Iron chlorosis or iron deficiency is one of the main nutritional deficiencies of crops and one of the most notorious. It is characterized by an alteration of leaf color (leaf yellowing) because its metabolism and chlorophyll synthesis are affected. Learn all about iron deficiency in plants.
And, we know that there are other deficiencies that manifest very similar changes. For this reason, it is necessary to delve into the basic characteristics of this particular deficiency.
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Symptoms of Iron Deficiency in Plants
The initial symptoms of iron deficiency in plants will appear on young leaves, showing a significant loss of intensity in their coloration. The green color will gradually change to yellow throughout the leaf blade, with the exception of the nerves, which will remain green.
In addition, it is often arbitrary, i.e., it may be present in some branches and not in others.
These signs, so common to this nutritional deficiency, are key to differentiate it from other micronutrients deficiency.
We can see it better with this example: If there is a nitrogen deficiency, chlorosis would be observed throughout the leaf (including its vascular bundles). In addition to this, it is common that it manifests itself first in old leaves. Roots will present a brown color and characteristic odor, as a result of the secretion of phenolic compounds.
If any symptom resembles it, it is magnesium and manganese deficiency.
How do they differ? In the case of magnesium, as with nitrogen, the symptoms will show earlier in the old leaves.
In the case of manganese, there can be certain drawbacks when discerning nutritional deficiency.
Like iron, manganese deficiency shows symptoms on young leaves turning yellow between the nerves, which remain green. You can differentiate them because in the case of manganese a green halo appears around the nerves and if high deficiencies occur, they will begin to turn yellow. It is also accompanied by necrotic spots on the leaves.
What Causes Iron Deficiency in Plants
The reasons that can lead a crop to present a deficiency are varied. They can have their origin in the soil, in the environment, or even in the characteristics of the plant or tree itself.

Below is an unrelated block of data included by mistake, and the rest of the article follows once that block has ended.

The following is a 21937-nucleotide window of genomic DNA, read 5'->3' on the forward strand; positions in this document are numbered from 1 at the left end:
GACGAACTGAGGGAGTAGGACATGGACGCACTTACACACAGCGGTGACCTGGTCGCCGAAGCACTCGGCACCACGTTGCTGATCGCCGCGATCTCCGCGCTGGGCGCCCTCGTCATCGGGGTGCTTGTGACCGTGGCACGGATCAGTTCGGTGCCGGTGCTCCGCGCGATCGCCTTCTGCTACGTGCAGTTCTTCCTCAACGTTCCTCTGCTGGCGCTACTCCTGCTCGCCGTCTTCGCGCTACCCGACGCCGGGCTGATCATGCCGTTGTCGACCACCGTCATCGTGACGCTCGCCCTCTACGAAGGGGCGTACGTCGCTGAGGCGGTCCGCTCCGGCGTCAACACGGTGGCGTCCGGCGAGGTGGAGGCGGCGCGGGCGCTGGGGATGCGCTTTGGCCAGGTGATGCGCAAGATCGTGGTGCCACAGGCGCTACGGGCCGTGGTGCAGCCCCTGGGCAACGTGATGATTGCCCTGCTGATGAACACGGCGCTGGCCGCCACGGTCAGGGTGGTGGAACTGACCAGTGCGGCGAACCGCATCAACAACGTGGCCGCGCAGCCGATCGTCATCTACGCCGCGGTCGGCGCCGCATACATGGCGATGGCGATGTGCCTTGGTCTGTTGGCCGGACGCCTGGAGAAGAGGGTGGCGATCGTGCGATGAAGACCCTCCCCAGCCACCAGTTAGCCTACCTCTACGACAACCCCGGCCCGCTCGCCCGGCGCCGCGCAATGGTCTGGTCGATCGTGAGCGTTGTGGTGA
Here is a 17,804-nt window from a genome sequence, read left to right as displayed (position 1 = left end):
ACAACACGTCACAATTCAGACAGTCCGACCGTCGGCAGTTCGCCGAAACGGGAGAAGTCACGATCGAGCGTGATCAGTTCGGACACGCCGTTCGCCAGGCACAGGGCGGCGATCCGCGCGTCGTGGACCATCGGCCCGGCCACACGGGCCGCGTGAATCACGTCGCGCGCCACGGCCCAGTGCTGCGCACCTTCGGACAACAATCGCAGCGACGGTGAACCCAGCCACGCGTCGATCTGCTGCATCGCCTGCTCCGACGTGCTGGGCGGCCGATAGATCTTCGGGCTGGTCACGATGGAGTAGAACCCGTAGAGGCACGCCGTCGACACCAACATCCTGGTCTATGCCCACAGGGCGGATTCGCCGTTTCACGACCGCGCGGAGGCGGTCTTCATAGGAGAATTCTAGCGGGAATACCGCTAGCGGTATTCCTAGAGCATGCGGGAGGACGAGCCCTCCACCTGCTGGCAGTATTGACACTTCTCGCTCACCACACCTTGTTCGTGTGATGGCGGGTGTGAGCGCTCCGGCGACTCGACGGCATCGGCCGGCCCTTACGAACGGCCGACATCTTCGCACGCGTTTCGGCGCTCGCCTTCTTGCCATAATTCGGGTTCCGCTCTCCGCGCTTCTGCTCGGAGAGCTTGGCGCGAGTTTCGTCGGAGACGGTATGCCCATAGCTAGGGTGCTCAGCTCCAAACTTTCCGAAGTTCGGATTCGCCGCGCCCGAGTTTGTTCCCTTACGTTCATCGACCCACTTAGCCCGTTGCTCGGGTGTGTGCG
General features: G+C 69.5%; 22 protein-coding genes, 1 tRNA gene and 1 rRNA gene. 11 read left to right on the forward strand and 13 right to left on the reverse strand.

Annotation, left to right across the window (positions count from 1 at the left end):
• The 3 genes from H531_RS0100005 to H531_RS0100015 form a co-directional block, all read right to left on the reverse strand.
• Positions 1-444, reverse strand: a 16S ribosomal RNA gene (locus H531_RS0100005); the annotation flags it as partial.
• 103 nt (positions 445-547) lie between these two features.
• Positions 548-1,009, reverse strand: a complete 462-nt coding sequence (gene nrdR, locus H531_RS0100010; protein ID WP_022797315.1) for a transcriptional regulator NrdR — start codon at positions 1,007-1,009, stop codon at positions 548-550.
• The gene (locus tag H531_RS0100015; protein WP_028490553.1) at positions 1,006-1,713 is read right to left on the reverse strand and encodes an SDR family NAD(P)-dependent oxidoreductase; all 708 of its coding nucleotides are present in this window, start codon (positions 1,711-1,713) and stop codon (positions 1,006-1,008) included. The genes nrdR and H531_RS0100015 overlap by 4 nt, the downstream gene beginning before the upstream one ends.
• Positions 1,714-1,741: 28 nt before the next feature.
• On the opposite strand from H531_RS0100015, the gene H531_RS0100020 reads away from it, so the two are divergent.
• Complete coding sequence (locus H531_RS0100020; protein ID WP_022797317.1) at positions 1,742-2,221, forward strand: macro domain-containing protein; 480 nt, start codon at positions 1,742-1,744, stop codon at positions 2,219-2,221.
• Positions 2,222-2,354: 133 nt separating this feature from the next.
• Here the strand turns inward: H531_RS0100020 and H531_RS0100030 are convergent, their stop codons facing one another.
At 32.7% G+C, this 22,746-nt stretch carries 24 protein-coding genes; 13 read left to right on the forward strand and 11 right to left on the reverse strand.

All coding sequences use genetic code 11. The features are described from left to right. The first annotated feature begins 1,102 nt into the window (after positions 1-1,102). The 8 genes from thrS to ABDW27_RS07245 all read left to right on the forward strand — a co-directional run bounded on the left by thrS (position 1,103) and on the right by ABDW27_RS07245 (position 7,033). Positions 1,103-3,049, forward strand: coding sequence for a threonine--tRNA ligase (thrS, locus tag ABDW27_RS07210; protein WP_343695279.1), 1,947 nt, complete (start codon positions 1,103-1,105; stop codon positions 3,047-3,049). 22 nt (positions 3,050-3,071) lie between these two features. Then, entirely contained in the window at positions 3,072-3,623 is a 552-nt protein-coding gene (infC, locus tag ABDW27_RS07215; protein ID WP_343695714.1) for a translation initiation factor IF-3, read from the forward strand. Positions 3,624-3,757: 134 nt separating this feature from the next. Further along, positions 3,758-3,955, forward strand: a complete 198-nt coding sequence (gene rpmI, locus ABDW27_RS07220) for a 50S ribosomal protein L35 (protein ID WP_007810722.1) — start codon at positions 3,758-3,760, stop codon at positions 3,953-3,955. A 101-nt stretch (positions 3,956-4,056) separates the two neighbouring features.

Iron chlorosis can occur because the soil pH is too alkaline and although there is an abundance of iron, due to its lack of solubility, the plant cannot absorb it.
Also, sometimes, chlorotic plants may have an abundance of iron in their roots, but as it has little power of mobilization and translocation in the plant, it does not get access to the leaves.
This lack of iron absorption can also be caused by a soil pH that is too high, or by an excess of carbonates that inhibits plant response.
Plants have difficulty absorbing iron when soils have high levels of heavy metals such as nickel, chromium, cobalt, zinc, copper, or magnesium.
Other reasons that prevent iron absorption are soils that are too clayey or waterlogged.
And at this point where you confirm that it is an iron deficiency, how can you solve it? We see it below.
How to Treat Iron Deficiency in Plants
Among the most common solutions to be applied to crops, we find:
- Prevent: find out the type of soil pH and its limestone content.
- Apply by root or foliar application of iron chelates, which prevent the insolubilization of iron in the soil.
- Apply foliar applications of micronutrient fertilizers.
- For trees of a certain age: Trunk injections.
- Acidify the soil to release insolubilized iron and make it available to the roots.
- Acidify irrigation water with citric acid.
- Avoid overfertilization with zinc or manganese.
- Improve drainage and soil aeration. Avoid compaction.
- Increase root temperature.
- Analysis and improvement of the substrate.
These are, in summary, the most important points to take into account to be able to differentiate an iron deficiency, to know the causes and the most efficient solutions to solve production problems, and to prevent iron deficiencies in olive groves, citrus, and other fruit trees, cereals, vegetables and in the rest of the crops, both extensive and intensive.